The complainers that you list – Williams, Cummings, Frost – are not surprising – whether one classifies them as conceptualists or experimentalists. Eliot was enormously popular and successful – his poetry readings – let me repeat that – POETRY READINGS – actually filled stadiums. Other poets, even highly esteemed ones like Williams, Cummings and Frost, might have other agendas that were motivating their comments about Eliot. This might well have been about money. You’re an economist – I’m sure you get that, right? But I saw nothing in your article that even suggested that there might be other motivations for their criticisms/aspersions about Eliot’s “plagiarism.” If one knows the work of these three “critics” of Eliot, one also knows that the style and subject matter of these three poets is extraordinarily different from Eliot’s. And it is something of a truism of literary criticism that artists often make very poor critics.

      And Joni Mitchell, whose work I love, has many times complained about the “boys club” – and about the fact that she felt that her own talent was not sufficiently appreciated compared to male musicians – such as Lennon and Dylan. So might there have been a feminist bias coloring any complaints she leveled at those two other icons of the rock era?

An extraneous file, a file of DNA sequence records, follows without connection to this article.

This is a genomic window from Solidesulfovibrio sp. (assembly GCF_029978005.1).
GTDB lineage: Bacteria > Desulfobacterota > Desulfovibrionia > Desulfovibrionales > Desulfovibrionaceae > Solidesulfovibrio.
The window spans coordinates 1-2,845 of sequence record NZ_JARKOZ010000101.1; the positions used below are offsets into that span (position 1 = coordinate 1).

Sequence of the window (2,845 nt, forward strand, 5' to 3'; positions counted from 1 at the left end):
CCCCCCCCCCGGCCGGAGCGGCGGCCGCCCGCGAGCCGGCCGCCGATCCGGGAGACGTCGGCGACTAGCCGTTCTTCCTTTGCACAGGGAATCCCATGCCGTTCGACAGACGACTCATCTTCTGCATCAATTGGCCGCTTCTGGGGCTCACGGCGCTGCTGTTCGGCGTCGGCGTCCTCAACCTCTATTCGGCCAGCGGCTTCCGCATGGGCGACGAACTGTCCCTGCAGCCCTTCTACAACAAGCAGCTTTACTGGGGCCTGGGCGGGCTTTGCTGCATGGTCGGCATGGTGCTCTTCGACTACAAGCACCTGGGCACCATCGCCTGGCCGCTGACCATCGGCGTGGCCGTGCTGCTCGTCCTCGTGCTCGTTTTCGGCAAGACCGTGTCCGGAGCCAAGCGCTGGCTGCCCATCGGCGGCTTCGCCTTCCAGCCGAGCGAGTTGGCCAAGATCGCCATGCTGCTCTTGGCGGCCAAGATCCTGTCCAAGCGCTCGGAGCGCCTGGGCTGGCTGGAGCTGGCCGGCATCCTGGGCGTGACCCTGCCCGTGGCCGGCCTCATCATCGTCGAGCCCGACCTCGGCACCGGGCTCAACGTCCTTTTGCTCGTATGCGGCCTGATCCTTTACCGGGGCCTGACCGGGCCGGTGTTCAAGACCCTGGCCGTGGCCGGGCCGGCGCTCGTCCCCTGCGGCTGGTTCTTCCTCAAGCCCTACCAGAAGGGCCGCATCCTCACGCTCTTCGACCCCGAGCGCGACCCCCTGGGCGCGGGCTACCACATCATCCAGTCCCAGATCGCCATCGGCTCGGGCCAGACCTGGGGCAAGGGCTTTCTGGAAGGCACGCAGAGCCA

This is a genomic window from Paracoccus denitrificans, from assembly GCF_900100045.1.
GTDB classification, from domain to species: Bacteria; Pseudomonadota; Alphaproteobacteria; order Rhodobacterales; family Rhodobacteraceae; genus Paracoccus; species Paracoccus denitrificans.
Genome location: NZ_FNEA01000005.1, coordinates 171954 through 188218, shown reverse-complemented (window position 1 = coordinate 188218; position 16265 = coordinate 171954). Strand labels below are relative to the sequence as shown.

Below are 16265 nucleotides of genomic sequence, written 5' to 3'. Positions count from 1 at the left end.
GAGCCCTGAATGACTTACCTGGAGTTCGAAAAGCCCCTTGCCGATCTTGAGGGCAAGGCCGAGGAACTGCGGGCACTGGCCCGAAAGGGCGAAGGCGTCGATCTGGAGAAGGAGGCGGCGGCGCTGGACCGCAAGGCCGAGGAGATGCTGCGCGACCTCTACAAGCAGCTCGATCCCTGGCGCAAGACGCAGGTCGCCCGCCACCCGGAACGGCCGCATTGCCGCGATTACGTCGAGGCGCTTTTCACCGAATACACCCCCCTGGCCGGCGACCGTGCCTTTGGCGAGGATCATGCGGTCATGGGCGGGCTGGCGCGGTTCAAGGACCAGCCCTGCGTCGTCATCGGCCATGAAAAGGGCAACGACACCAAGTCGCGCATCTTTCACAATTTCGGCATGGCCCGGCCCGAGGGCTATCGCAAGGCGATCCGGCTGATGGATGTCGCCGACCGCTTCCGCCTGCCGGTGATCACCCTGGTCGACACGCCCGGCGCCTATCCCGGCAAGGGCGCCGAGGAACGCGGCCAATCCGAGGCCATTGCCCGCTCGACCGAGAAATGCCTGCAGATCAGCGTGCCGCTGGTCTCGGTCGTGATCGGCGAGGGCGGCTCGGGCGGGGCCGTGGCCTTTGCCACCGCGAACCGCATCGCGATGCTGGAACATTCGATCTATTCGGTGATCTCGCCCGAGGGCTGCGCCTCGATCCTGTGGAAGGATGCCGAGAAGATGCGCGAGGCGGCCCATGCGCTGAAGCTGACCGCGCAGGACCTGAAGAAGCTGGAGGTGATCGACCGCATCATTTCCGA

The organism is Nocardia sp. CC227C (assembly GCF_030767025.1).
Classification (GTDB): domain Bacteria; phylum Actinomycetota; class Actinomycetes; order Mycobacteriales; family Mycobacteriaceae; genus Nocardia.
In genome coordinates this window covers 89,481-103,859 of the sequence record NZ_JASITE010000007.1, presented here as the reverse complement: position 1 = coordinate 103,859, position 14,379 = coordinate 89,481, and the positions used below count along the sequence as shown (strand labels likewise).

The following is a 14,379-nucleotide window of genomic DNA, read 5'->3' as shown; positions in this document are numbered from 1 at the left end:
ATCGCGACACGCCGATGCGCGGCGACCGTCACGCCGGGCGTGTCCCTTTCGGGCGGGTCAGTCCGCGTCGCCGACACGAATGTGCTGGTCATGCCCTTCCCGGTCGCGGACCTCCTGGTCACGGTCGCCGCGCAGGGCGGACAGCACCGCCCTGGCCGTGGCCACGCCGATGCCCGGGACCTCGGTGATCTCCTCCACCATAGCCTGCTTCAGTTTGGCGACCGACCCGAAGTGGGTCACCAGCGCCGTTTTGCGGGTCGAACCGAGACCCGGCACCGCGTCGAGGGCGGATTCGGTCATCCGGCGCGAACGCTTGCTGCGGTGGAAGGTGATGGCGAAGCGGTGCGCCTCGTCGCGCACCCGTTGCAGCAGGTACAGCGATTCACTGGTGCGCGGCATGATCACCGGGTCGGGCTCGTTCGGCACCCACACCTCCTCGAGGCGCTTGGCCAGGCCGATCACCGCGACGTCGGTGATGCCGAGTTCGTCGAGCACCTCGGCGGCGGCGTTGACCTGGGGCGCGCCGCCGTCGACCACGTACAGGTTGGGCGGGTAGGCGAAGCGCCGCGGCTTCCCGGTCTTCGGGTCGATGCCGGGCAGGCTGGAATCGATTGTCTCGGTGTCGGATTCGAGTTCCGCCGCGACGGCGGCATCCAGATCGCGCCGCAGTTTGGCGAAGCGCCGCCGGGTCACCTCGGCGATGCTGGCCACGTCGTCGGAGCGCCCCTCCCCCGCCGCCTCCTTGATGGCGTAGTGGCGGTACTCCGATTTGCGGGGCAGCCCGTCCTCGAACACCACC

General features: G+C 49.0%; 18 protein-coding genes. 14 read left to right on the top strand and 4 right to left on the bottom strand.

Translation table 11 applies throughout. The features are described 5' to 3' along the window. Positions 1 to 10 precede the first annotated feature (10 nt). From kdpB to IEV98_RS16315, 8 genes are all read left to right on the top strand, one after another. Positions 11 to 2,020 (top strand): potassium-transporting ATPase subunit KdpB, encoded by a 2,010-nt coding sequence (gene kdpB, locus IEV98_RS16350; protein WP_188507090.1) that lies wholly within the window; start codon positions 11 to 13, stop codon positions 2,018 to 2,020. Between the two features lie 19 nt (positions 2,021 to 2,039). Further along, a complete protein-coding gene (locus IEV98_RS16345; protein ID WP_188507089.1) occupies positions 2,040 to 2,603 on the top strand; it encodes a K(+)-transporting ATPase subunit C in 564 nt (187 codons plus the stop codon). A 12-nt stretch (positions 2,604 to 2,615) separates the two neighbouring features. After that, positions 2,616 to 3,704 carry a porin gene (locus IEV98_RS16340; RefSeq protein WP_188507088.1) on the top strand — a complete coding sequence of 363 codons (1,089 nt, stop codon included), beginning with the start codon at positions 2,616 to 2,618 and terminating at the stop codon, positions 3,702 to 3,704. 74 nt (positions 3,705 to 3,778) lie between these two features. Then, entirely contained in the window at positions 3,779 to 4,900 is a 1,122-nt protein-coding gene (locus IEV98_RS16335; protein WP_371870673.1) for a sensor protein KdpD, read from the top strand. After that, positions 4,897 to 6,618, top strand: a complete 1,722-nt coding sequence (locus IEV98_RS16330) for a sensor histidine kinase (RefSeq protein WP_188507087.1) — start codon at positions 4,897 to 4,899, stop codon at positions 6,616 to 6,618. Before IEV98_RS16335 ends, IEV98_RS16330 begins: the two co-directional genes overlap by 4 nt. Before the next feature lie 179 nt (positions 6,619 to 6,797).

These are important questions, Professor Galenson. And you didn’t answer them. They could have been easily confirmed or dismissed. And answering them would have given your explanation even more resonance and gravitas. Separating serious, sincere criticism of one artist’s methods by another from carping about a fellow artist’s methods based on jealousy or that chestnut “artistic differences” should be an important element in applying rigor to one’s theory, shouldn’t it?

      We are both educators. As such, we offer each other critiques. My critique of your piece is that in it you suggested controversy exists where it does not. That is mis-educating because, intentionally or not, it is misleading. This is especially concerning when one is writing in a public forum such as at HuffPo or at S&R where the audience will not be uniformly scholarly and skeptical. I accept that your intentions were the best – but I think you may have fallen short in achieving them.

      Thank you for an interesting piece, a fascinating theory, and for taking the time to comment.

  2. A long answer, but unnecessarily so – muddying the waters, perhaps. There is a debate – among artists, not in academe, as you irrelevantly say – and I submit that I have resolved it. But you seem more interested in creating controversy than in resolving it.